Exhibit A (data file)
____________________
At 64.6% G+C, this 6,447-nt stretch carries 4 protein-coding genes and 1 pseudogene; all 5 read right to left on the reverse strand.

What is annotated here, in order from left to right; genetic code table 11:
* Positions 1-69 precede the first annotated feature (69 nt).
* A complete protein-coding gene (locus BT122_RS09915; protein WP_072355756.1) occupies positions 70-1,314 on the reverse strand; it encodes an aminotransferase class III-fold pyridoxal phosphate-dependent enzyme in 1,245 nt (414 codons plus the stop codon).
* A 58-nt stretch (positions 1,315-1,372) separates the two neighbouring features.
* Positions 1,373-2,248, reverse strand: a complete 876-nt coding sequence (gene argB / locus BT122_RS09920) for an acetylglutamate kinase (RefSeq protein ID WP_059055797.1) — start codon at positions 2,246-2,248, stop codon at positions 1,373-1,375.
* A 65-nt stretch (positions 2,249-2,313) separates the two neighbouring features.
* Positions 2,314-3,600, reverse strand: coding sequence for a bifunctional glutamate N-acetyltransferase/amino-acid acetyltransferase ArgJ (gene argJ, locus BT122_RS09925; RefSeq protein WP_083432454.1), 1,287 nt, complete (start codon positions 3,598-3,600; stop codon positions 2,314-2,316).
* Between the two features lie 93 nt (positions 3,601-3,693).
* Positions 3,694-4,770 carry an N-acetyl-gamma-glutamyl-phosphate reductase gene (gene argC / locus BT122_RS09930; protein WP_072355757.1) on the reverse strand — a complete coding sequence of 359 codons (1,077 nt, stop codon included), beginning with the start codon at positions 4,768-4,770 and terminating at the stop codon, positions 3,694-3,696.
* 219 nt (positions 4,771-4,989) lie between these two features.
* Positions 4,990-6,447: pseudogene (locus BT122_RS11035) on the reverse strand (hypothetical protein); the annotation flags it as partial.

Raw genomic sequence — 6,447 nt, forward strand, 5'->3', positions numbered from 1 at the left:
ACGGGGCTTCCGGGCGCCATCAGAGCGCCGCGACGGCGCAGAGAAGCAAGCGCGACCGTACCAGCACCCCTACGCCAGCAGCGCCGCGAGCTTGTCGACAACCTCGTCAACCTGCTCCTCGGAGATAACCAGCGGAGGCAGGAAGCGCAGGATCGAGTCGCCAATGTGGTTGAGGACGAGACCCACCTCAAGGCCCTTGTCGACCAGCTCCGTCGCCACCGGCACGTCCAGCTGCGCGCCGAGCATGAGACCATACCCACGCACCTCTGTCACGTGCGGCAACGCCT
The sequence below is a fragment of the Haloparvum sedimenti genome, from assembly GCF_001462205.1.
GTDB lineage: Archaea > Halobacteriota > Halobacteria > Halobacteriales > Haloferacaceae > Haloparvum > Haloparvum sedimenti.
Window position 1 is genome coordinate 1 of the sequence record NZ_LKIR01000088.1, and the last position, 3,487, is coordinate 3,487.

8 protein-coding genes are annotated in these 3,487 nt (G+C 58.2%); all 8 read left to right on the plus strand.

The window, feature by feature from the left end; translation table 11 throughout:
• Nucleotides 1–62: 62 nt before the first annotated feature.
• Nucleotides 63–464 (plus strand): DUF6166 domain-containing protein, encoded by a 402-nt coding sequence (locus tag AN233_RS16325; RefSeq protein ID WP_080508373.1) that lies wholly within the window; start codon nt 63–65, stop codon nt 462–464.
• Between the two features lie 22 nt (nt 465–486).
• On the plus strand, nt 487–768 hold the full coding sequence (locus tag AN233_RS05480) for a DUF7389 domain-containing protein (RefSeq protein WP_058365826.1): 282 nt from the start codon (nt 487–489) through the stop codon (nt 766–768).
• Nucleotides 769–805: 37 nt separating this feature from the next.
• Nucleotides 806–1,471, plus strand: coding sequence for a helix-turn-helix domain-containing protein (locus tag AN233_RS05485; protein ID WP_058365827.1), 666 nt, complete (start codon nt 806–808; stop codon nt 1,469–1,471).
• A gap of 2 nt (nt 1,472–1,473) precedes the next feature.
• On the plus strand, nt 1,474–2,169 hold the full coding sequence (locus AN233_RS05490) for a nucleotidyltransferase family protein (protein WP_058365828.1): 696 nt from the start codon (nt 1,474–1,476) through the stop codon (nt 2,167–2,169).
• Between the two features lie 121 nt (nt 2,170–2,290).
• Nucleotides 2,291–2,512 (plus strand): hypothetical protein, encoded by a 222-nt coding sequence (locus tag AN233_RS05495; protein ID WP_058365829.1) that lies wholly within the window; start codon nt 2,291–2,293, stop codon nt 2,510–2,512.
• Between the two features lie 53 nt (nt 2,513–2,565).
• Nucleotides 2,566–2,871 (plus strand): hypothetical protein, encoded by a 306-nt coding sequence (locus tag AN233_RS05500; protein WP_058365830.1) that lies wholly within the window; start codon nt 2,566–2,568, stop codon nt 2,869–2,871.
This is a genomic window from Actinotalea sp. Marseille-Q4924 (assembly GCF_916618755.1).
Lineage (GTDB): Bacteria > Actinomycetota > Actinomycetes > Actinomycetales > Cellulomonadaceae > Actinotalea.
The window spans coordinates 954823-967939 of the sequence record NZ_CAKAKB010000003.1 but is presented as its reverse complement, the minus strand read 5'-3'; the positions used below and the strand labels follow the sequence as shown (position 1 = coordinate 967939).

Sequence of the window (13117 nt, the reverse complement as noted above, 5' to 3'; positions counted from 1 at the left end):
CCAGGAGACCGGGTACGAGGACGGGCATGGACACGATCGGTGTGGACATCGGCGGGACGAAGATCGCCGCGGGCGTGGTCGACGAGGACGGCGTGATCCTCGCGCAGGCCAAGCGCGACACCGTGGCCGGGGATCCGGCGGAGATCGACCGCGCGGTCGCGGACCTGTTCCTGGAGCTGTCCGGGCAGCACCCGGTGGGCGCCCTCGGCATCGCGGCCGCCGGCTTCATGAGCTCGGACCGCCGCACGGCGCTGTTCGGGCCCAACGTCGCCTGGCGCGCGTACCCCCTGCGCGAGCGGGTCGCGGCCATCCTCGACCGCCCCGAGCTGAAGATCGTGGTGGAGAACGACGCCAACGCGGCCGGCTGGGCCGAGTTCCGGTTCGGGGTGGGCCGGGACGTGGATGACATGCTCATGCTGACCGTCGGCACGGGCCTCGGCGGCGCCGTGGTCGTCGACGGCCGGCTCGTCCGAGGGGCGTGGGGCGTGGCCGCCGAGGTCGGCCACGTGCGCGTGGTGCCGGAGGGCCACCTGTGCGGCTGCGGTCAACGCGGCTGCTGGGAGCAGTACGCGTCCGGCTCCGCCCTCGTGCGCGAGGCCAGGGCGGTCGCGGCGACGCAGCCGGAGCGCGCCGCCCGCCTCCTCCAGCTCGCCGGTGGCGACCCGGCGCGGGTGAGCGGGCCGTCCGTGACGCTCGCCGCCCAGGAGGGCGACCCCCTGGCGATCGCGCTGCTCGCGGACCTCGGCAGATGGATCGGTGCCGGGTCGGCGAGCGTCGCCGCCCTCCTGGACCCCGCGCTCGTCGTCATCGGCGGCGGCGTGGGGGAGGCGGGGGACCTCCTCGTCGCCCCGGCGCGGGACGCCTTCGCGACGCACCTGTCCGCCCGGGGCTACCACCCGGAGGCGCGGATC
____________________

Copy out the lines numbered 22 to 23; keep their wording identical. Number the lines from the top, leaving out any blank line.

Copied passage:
• Between the two features lie 22 nt (nt 465–486).
• On the plus strand, nt 487–768 hold the full coding sequence (locus tag AN233_RS05480) for a DUF7389 domain-containing protein (RefSeq protein WP_058365826.1): 282 nt from the start codon (nt 487–489) through the stop codon (nt 766–768).